What it all leads up to is form that will make him one of the hottest players entering The Masters in a few weeks. On his debut last year he lead during the final round only to stutter and allow playing partner Bubba Watson to take control and win his second green jacket in three years. With three wins since the season started, it will give him enormous confidence if he finds himself in a similar position this year.

Spieth is turning out or be the Real McCoy, and a very big fish in McIlroy’s pond right now and whatever way you look at it, he’s going to be challenging for the number one spot in world golf sooner rather than later.

In the last twelve years a left hander had won The Masters Tournament six times! Which must make it a course suited to left handers, right?

Three of those victories were won by Phil Mickelson, and way back in 2003 Mike Weir started it off with the very first left-handed win. Meanwhile, Bubba Watson has landed top spot twice in his last three starts at Augusta. It all suggests that there is something about the course that favors a lefty.

A quick examination of the three golfers reveals three completely different golfing personalities; Bubba relies on huge drives and a strong iron game; Mickelson lets fate deal with his driving and irons and puts all his eggs in his short game basket; and Weir was just a solid all rounder, and much shorter off the tee. The one trait they all share was the ability to move the ball both ways.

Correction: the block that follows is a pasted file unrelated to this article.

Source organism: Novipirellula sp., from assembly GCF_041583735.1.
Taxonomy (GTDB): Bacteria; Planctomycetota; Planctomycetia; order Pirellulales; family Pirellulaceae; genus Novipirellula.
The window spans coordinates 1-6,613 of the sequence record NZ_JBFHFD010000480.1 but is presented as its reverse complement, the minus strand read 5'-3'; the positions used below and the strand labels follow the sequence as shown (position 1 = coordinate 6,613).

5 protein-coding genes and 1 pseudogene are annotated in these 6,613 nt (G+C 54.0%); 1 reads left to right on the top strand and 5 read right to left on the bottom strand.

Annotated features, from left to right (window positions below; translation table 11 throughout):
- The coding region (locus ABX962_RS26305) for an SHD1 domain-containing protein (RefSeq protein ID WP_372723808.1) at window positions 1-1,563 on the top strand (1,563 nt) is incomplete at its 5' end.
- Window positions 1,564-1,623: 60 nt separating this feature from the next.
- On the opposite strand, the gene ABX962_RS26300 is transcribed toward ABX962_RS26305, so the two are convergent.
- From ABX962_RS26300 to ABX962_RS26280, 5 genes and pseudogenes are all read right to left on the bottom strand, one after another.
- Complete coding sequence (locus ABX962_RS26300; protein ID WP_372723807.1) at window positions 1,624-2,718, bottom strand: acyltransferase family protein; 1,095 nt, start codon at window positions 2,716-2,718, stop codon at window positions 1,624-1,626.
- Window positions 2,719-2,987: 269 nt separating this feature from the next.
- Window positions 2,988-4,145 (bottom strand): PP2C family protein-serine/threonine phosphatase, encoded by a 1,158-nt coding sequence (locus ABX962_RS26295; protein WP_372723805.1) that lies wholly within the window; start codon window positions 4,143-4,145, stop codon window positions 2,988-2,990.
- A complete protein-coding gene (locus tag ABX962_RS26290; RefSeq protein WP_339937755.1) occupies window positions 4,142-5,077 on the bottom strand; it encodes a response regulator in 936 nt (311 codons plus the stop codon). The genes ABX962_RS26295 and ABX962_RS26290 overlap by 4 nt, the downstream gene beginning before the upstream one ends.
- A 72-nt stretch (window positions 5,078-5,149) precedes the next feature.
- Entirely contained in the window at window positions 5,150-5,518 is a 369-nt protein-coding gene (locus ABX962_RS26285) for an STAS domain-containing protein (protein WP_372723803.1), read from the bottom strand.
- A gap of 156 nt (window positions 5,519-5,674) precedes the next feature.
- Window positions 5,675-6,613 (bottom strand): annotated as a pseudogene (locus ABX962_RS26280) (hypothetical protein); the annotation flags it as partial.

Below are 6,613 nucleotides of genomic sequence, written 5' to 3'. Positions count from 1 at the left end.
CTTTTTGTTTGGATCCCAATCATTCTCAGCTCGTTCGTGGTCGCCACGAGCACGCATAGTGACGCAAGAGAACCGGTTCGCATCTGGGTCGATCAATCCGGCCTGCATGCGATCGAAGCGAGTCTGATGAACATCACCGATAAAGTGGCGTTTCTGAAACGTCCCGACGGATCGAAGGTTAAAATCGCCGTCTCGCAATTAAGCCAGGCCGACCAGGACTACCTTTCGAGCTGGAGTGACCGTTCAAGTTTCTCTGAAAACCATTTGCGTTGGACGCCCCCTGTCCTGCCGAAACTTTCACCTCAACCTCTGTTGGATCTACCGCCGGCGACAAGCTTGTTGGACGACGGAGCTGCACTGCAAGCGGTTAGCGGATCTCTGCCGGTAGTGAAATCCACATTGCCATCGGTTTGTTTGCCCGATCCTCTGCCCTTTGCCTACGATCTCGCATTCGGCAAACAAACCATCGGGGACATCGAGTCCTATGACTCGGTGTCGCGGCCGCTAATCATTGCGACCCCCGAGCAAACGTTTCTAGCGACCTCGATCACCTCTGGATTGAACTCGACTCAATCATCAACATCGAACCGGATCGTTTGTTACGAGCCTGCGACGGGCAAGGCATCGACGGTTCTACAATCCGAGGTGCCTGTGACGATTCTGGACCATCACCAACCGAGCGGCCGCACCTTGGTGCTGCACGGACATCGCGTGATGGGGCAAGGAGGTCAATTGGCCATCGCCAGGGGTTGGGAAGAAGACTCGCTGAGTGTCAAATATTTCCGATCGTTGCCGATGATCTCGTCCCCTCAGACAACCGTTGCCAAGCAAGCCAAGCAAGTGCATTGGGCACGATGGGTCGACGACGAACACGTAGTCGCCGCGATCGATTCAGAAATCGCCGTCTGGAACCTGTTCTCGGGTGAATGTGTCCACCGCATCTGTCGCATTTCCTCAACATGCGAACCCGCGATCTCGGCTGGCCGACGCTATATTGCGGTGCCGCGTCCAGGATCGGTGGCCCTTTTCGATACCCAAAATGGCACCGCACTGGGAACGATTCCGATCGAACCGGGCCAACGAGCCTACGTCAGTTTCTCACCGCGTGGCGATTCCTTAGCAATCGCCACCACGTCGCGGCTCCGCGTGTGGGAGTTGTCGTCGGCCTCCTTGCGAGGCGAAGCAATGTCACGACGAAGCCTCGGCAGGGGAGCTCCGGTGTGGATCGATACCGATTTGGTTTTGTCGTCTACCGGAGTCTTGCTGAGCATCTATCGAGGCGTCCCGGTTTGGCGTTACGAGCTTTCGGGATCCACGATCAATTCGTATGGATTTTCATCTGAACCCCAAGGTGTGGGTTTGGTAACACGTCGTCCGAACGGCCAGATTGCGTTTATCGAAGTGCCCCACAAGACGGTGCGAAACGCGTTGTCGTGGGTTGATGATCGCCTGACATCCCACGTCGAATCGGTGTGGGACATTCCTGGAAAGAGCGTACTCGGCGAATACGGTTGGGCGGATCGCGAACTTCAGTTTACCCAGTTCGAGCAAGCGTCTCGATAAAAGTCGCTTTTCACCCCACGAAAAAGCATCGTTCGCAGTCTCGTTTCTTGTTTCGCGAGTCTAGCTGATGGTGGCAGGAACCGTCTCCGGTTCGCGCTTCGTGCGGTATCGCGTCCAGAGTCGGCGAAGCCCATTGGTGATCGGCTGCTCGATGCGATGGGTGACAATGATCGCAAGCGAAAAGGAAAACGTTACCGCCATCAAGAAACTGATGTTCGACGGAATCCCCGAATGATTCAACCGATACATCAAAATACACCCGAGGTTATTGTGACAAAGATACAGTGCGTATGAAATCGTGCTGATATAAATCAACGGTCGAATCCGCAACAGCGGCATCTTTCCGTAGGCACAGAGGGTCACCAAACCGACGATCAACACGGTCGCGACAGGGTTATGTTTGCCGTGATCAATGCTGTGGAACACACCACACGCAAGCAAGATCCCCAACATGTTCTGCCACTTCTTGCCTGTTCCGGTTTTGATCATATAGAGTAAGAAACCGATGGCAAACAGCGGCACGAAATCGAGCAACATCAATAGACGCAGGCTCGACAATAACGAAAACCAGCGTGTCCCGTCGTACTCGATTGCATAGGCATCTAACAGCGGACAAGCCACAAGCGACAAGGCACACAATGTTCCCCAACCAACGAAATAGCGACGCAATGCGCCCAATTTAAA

So, if a lefty is to win this year, looking at the current rankings and probable entry list, it will be up to the same three to come up with the goods again on behalf of the left-handed amongst us.

Weir hasn’t managed more than one top ten since 2010 and Mickelson can boast only a solitary foray there since posting a T6 at The Barclays in 2013. It looks likely that if a lefty is to win in 2015 it becomes a question of will Bubba win, or not?

Five reasons Bubba will win

  1. Form is on his side

    With three victories worldwide last year, he has risen to world number 2 and lies second in the FedEx Cup standings too. In six starts this season, he hasn’t finished outside the top fifteen.

  2. He is not afraid anymore

    When he lost a playoff to Martin Kaymer at the PGA Championship in 2010 he looked twitchy and nervous. But his hooked wedge to win the Masters in another playoff against Louis Oosthuizen three years ago changed all that. And last year he looked the most composed player in the field.

  3. The course suits a bomber